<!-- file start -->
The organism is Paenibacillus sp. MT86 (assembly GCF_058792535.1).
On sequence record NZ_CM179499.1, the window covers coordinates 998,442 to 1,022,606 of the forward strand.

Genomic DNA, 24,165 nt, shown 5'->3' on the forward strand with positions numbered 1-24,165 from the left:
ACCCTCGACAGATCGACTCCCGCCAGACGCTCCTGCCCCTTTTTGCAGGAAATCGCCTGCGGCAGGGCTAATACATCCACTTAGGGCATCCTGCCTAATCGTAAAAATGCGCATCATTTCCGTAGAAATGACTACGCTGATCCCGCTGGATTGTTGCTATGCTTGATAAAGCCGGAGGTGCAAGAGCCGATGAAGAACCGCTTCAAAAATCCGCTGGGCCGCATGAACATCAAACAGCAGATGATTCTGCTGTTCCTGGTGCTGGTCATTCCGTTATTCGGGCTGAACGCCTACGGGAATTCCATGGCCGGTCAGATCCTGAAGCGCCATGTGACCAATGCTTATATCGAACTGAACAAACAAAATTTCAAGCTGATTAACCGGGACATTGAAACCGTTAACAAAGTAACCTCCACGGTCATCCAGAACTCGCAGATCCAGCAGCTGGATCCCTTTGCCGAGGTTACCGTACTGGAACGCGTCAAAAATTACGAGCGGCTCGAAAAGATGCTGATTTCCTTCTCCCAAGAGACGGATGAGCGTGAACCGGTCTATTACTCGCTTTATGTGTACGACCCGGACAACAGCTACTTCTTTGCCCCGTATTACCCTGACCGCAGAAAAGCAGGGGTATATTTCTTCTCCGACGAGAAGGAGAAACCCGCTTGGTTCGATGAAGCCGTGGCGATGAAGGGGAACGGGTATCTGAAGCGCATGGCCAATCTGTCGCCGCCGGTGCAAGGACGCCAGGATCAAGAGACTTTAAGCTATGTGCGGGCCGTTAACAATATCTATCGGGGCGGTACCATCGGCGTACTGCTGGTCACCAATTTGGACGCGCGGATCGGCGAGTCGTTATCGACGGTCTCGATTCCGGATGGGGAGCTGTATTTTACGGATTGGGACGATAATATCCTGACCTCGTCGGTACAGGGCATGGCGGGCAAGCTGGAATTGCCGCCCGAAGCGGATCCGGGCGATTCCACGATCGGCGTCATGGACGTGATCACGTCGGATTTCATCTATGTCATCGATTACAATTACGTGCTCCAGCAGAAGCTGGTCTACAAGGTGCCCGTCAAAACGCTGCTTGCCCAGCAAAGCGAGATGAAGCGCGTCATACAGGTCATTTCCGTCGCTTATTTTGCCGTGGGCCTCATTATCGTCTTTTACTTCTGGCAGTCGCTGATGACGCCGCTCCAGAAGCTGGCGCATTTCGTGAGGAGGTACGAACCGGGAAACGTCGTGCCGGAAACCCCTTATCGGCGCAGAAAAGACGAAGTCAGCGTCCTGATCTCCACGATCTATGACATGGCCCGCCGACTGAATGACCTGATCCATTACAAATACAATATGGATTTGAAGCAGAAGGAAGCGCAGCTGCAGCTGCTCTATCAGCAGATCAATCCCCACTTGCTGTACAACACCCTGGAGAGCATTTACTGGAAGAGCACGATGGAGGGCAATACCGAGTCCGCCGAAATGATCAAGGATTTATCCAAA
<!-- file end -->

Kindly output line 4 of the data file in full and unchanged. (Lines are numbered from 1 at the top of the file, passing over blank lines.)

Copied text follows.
ACCCTCGACAGATCGACTCCCGCCAGACGCTCCTGCCCCTTTTTGCAGGAAATCGCCTGCGGCAGGGCTAATACATCCACTTAGGGCATCCTGCCTAATCGTAAAAATGCGCATCATTTCCGTAGAAATGACTACGCTGATCCCGCTGGATTGTTGCTATGCTTGATAAAGCCGGAGGTGCAAGAGCCGATGAAGAACCGCTTCAAAAATCCGCTGGGCCGCATGAACATCAAACAGCAGATGATTCTGCTGTTCCTGGTGCTGGTCATTCCGTTATTCGGGCTGAACGCCTACGGGAATTCCATGGCCGGTCAGATCCTGAAGCGCCATGTGACCAATGCTTATATCGAACTGAACAAACAAAATTTCAAGCTGATTAACCGGGACATTGAAACCGTTAACAAAGTAACCTCCACGGTCATCCAGAACTCGCAGATCCAGCAGCTGGATCCCTTTGCCGAGGTTACCGTACTGGAACGCGTCAAAAATTACGAGCGGCTCGAAAAGATGCTGATTTCCTTCTCCCAAGAGACGGATGAGCGTGAACCGGTCTATTACTCGCTTTATGTGTACGACCCGGACAACAGCTACTTCTTTGCCCCGTATTACCCTGACCGCAGAAAAGCAGGGGTATATTTCTTCTCCGACGAGAAGGAGAAACCCGCTTGGTTCGATGAAGCCGTGGCGATGAAGGGGAACGGGTATCTGAAGCGCATGGCCAATCTGTCGCCGCCGGTGCAAGGACGCCAGGATCAAGAGACTTTAAGCTATGTGCGGGCCGTTAACAATATCTATCGGGGCGGTACCATCGGCGTACTGCTGGTCACCAATTTGGACGCGCGGATCGGCGAGTCGTTATCGACGGTCTCGATTCCGGATGGGGAGCTGTATTTTACGGATTGGGACGATAATATCCTGACCTCGTCGGTACAGGGCATGGCGGGCAAGCTGGAATTGCCGCCCGAAGCGGATCCGGGCGATTCCACGATCGGCGTCATGGACGTGATCACGTCGGATTTCATCTATGTCATCGATTACAATTACGTGCTCCAGCAGAAGCTGGTCTACAAGGTGCCCGTCAAAACGCTGCTTGCCCAGCAAAGCGAGATGAAGCGCGTCATACAGGTCATTTCCGTCGCTTATTTTGCCGTGGGCCTCATTATCGTCTTTTACTTCTGGCAGTCGCTGATGACGCCGCTCCAGAAGCTGGCGCATTTCGTGAGGAGGTACGAACCGGGAAACGTCGTGCCGGAAACCCCTTATCGGCGCAGAAAAGACGAAGTCAGCGTCCTGATCTCCACGATCTATGACATGGCCCGCCGACTGAATGACCTGATCCATTACAAATACAATATGGATTTGAAGCAGAAGGAAGCGCAGCTGCAGCTGCTCTATCAGCAGATCAATCCCCACTTGCTGTACAACACCCTGGAGAGCATTTACTGGAAGAGCACGATGGAGGGCAATACCGAGTCCGCCGAAATGATCAAGGATTTATCCAAA